Updated: Aug 26
***Update 8/26/22: Since this was first published, the Senate passed three bills: AB 657, AB 1918, and AB 2320. AB 1918 and AB 2320 are now on their way to Governor Newsom’s desk, but AB 657 went back to the Assembly for confirmation of the Senate’s amendments. Nine bills remain in the legislature for their final votes.These updates are reflected below.***
The California legislature has a deadline of August 31 to pass bills through their final floor vote and send them to the governor’s desk. If the bills are not passed by August 31, they will be dead for this legislative session.
Most bills that started in the Assembly are now in the Senate for their final vote and bills that started in the Assembly are now in the Senate. Some bills are sent back to their original house for confirmation of amendments.
The entire state Senate will vote on these five bills:
AB 1242 - would prohibit law enforcement officers from aiding in the enforcement of other states' abortion restrictions
AB 2091 - would prohibit the release of medical information that aids those enforcing other states' abortion restrictions
AB 2134 - would require employers who oppose abortion to advertise state-funded abortions to employees
AB 2223 - would allow anyone to perform abortions and would give protection to those who commit infanticide
AB 2586 - would award grants to abortion businesses and attack pregnancy help centers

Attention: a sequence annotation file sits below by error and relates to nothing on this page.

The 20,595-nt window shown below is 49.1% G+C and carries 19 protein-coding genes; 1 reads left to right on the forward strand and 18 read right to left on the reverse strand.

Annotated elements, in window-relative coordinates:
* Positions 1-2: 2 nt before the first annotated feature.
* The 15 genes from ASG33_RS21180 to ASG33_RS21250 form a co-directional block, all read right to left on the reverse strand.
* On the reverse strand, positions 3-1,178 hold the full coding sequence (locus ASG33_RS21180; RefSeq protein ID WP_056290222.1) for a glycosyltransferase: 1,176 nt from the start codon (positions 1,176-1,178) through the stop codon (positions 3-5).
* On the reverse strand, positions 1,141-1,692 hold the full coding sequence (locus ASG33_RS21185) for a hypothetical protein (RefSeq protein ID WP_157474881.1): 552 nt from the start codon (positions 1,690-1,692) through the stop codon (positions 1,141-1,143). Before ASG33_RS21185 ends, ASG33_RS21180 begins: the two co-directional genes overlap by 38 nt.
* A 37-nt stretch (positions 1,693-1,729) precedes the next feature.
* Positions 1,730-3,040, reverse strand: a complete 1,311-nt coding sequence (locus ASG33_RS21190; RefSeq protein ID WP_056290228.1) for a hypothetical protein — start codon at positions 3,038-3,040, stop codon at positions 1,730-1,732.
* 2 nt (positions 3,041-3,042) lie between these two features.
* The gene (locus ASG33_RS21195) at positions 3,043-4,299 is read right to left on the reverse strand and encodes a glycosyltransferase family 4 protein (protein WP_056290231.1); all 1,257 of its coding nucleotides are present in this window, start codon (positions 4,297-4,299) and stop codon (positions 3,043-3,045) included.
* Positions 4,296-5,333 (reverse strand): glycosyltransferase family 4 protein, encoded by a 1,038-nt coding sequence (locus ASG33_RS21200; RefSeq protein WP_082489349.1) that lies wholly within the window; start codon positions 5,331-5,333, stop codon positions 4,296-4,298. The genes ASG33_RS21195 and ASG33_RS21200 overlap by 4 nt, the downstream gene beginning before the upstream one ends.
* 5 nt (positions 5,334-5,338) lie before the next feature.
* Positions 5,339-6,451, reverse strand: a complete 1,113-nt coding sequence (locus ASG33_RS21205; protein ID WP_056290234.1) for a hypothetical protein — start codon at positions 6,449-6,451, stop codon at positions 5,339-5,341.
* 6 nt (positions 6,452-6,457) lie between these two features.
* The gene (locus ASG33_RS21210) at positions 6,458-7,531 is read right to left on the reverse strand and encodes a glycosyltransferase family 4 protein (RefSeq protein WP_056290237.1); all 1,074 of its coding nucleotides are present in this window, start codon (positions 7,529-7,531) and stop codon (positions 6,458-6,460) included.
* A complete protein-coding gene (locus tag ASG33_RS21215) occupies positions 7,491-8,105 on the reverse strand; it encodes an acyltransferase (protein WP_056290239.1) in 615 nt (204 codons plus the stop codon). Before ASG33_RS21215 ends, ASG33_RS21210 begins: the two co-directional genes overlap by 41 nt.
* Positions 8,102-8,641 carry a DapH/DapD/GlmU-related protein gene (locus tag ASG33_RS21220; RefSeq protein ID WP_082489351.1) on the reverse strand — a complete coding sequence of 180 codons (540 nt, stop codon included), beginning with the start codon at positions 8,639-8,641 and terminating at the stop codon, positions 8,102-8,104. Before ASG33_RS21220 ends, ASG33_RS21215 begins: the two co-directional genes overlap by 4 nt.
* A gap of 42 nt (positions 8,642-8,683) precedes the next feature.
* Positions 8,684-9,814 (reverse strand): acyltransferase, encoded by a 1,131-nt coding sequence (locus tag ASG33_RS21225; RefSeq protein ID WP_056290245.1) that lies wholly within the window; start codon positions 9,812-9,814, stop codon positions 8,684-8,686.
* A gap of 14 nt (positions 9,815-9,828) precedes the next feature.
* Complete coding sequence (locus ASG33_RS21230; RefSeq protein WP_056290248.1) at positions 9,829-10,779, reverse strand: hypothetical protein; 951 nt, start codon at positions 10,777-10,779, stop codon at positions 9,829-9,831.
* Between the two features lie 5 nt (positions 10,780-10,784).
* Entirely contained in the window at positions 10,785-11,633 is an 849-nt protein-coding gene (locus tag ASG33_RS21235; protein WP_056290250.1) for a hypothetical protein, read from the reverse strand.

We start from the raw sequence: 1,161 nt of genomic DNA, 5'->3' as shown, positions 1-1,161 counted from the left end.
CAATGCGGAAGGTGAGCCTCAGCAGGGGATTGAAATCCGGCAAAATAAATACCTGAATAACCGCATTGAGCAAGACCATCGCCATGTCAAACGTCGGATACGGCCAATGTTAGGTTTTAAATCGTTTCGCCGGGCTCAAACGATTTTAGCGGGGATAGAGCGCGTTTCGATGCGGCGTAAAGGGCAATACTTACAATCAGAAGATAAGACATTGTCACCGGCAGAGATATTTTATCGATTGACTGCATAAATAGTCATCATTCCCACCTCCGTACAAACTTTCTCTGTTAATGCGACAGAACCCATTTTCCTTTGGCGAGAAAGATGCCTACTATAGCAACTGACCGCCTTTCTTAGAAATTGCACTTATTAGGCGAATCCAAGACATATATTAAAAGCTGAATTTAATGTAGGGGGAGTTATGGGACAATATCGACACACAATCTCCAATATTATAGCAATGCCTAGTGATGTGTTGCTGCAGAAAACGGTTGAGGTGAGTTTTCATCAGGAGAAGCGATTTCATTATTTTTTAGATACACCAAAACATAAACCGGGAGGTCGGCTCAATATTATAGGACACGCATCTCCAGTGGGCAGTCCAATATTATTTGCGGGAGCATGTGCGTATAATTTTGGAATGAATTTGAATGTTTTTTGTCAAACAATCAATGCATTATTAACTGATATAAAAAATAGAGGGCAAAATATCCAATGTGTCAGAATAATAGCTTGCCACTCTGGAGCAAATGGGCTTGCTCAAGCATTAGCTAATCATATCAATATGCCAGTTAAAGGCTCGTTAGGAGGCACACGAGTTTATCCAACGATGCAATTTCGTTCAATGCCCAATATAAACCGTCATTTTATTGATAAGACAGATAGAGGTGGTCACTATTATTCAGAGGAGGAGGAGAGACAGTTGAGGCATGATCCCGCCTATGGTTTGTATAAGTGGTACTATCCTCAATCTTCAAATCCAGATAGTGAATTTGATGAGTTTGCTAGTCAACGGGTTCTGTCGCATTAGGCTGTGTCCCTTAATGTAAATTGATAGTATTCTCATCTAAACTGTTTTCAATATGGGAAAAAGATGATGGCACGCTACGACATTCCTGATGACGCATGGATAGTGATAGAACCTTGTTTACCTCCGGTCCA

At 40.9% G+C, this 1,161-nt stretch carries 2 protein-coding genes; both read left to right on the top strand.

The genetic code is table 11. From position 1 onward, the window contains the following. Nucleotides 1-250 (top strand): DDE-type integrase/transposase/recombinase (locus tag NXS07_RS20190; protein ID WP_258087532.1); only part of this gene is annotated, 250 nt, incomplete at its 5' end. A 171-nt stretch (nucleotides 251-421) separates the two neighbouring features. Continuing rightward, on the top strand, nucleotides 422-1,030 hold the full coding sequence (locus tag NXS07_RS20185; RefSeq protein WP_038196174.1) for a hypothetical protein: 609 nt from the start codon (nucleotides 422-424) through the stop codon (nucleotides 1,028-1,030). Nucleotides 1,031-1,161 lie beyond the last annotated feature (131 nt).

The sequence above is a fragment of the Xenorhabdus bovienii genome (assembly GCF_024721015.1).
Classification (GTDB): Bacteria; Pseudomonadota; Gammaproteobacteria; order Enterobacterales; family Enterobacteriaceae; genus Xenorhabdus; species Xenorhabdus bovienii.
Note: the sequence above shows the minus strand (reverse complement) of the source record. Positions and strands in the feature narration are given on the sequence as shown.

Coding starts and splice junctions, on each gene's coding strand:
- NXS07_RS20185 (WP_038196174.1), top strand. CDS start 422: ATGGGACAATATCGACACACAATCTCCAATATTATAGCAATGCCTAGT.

The full Assembly will vote on these four bills:
AB 657 - would require state medical boards to expedite the approval of licenses for those who will perform abortions
SB 1142 - would create a directory of California abortionists and would award grants to organizations that help women pay for their abortions and associated travel costs
SB 1245 - would create a program in Los Angeles County to build new abortion clinics, train abortionists, advertise abortion, suppress pro-life information, and increase the number of abortions
SB 1375 - would remove some of the doctor oversight requirements for nurses who perform abortions
When you call the offices of your representatives, you may reach a staff person or an answering machine. You can simply say, “Hello, I’m calling to ask my senator to vote no on AB 1242, AB 2091, AB 2134, AB 2223, and AB 2586.” And: “Hello, I’m calling to ask my assemblyman to vote no on AB 657, SB 1142, SB 1245, and SB 1375.”
The staff person may ask a few questions to confirm that you are a voter in the representative’s district, and you can say more about why you oppose the bills, but each call should only take a couple minutes. The legislators know that most people won’t take the time to voice their opinion, so your call is valuable!
If you don’t know who your state senator and assemblyman are, you can find out here.